Violent Crime and the Long Shadow of Immigration Enforcement: Evidence from Mexico

59 Pages Posted: 17 Dec 2020 Last revised: 18 Nov 2021

See all articles by Christian Ambrosius

Christian Ambrosius

Free University of Berlin (FUB) - Institute of Latin American Studies

Date Written: November 17, 2021

Abstract

Whereas the literature on post-deportation experiences has emphasized difficult labor market integration and social stigma associated with enforced return, its broader effects in migrants’ communities of origin have remained largely unexplored. Using migrant’s exposure to deportation threats at destination as an exogenous source of identification, this paper traces the long shadow of immigration enforcement on violent crime in Mexico, receiver of more than 3.5 million deportees from the US over the period 2000 to 2015. Enforced return leads to more homicides and a stronger presence of cartels in migrants’ municipalities of origin, as well as a higher sense of insecurity among the population and a higher probability of being assaulted or kidnapped. These local effects of enforced return are a first step towards unpacking the various direct and indirect channels through which immigration enforcement affects migrants’ communities of origin.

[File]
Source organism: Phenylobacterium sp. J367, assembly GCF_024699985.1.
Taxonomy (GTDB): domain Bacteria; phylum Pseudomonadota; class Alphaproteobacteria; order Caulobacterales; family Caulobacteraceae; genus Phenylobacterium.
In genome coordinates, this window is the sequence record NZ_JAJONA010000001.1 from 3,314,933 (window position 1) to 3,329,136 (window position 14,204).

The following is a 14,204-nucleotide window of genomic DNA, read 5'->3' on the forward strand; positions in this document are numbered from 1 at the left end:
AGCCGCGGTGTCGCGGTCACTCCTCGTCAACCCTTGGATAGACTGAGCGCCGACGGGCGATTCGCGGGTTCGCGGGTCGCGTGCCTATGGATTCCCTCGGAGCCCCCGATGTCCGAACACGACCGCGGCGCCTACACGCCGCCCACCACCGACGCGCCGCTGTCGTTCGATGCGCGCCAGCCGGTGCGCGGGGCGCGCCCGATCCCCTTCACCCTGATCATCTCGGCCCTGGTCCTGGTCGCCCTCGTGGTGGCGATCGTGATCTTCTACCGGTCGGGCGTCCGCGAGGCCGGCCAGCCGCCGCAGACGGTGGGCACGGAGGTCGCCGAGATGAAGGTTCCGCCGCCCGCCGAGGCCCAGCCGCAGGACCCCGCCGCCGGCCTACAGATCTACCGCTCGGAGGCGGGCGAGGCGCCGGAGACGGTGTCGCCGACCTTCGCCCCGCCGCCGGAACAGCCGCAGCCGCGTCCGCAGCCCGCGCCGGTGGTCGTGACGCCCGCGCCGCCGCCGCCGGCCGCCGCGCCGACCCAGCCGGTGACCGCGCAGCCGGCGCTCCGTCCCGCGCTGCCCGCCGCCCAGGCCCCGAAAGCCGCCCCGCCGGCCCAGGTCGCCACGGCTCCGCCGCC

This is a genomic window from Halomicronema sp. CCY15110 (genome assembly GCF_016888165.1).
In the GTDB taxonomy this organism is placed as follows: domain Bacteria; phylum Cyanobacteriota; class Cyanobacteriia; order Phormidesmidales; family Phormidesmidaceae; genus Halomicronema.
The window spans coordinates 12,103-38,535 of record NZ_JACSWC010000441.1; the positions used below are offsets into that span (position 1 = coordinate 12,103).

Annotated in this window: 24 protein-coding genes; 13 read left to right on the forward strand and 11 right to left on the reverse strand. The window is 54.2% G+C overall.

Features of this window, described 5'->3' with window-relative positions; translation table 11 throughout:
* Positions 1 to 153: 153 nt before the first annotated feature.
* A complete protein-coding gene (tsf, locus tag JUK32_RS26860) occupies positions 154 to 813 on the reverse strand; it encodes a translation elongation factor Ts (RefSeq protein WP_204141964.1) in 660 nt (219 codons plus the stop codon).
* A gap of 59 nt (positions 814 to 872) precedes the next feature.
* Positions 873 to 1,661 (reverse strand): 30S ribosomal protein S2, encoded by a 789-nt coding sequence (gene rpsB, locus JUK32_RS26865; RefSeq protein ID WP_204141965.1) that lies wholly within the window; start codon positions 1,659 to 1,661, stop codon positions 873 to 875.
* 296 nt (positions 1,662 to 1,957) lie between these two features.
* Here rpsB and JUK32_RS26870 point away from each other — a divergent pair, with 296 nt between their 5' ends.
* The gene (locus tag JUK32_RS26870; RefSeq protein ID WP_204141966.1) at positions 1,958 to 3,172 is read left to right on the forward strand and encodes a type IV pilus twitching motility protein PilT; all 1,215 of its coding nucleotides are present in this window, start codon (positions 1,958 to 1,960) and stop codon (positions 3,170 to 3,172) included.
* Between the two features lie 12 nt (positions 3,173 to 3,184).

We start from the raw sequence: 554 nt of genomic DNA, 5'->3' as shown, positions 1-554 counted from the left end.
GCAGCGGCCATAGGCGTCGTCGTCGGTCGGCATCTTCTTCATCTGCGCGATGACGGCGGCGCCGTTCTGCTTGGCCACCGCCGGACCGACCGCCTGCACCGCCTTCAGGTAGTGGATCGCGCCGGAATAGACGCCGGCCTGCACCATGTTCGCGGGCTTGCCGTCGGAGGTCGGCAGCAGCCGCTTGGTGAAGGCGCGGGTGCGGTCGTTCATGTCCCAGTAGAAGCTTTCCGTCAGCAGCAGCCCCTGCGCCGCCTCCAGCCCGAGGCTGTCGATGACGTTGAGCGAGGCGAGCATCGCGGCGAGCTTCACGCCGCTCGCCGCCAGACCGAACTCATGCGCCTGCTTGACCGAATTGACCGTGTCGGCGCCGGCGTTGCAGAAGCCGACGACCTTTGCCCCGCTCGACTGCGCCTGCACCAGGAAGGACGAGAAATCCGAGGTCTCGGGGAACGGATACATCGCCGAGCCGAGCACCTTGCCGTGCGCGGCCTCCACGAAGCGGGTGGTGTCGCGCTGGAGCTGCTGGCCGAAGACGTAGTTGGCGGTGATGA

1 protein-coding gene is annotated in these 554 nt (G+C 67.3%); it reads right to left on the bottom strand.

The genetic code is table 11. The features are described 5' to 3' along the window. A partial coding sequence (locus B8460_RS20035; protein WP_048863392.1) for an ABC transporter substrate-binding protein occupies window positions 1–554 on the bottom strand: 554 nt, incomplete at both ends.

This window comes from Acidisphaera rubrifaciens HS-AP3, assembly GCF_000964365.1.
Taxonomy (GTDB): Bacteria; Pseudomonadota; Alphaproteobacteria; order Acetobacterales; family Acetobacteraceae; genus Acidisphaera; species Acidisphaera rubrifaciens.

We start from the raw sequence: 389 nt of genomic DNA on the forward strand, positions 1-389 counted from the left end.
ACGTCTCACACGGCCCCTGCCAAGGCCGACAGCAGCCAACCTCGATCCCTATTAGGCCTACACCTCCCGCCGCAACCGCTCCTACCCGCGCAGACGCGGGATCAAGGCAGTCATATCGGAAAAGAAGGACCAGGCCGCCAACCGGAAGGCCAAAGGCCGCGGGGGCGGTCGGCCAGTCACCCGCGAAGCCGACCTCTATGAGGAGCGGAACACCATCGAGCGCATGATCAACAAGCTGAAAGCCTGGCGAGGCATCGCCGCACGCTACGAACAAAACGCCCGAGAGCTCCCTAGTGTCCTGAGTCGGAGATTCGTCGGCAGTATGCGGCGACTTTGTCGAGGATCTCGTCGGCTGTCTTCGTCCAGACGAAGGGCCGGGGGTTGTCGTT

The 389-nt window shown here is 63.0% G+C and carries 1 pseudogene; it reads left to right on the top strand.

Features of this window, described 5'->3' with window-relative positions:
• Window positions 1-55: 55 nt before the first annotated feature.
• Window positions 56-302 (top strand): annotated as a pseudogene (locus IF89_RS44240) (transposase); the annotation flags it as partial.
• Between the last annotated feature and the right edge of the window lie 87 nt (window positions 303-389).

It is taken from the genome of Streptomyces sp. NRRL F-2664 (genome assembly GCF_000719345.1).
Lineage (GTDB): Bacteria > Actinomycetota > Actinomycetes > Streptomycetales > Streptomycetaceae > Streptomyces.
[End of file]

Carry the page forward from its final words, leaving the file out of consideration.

Keywords: Immigration Enforcement, Violence, Organized Crime, Deportations, Mexico

JEL Classification: D74, F22, O15

Suggested Citation

Ambrosius, Christian, Violent Crime and the Long Shadow of Immigration Enforcement: Evidence from Mexico (November 17, 2021). Available at SSRN: https://ssrn.com/abstract=3725278 or http://dx.doi.org/10.2139/ssrn.3725278

Christian Ambrosius (Contact Author)

Free University of Berlin (FUB) - Institute of Latin American Studies ( email )

Ruedesheimer Str. 54-56
Berlin, 14197
Germany

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